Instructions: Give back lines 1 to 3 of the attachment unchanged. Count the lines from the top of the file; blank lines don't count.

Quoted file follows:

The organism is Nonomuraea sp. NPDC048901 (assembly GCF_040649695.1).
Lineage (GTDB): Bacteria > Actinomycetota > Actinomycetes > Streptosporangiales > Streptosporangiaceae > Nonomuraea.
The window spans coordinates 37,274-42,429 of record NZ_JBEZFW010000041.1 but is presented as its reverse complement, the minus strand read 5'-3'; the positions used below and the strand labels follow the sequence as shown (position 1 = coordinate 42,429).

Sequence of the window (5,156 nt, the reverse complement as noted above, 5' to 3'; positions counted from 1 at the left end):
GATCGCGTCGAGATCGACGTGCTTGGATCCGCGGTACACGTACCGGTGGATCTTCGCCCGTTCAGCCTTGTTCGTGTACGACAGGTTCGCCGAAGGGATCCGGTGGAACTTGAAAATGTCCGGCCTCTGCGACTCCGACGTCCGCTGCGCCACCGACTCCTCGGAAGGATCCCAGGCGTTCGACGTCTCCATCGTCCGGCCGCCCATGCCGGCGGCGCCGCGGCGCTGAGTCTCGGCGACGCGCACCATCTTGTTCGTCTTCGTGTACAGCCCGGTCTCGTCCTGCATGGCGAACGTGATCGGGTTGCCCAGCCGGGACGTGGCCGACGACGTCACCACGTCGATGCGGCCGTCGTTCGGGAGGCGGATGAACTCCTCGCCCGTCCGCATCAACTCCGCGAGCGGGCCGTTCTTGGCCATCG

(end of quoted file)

The organism is Nonomuraea sp. NPDC048901 (assembly GCF_040649695.1).
Lineage (GTDB): Bacteria > Actinomycetota > Actinomycetes > Streptosporangiales > Streptosporangiaceae > Nonomuraea.
The window spans coordinates 37,274-42,429 of record NZ_JBEZFW010000041.1 but is presented as its reverse complement, the minus strand read 5'-3'; the positions used below and the strand labels follow the sequence as shown (position 1 = coordinate 42,429).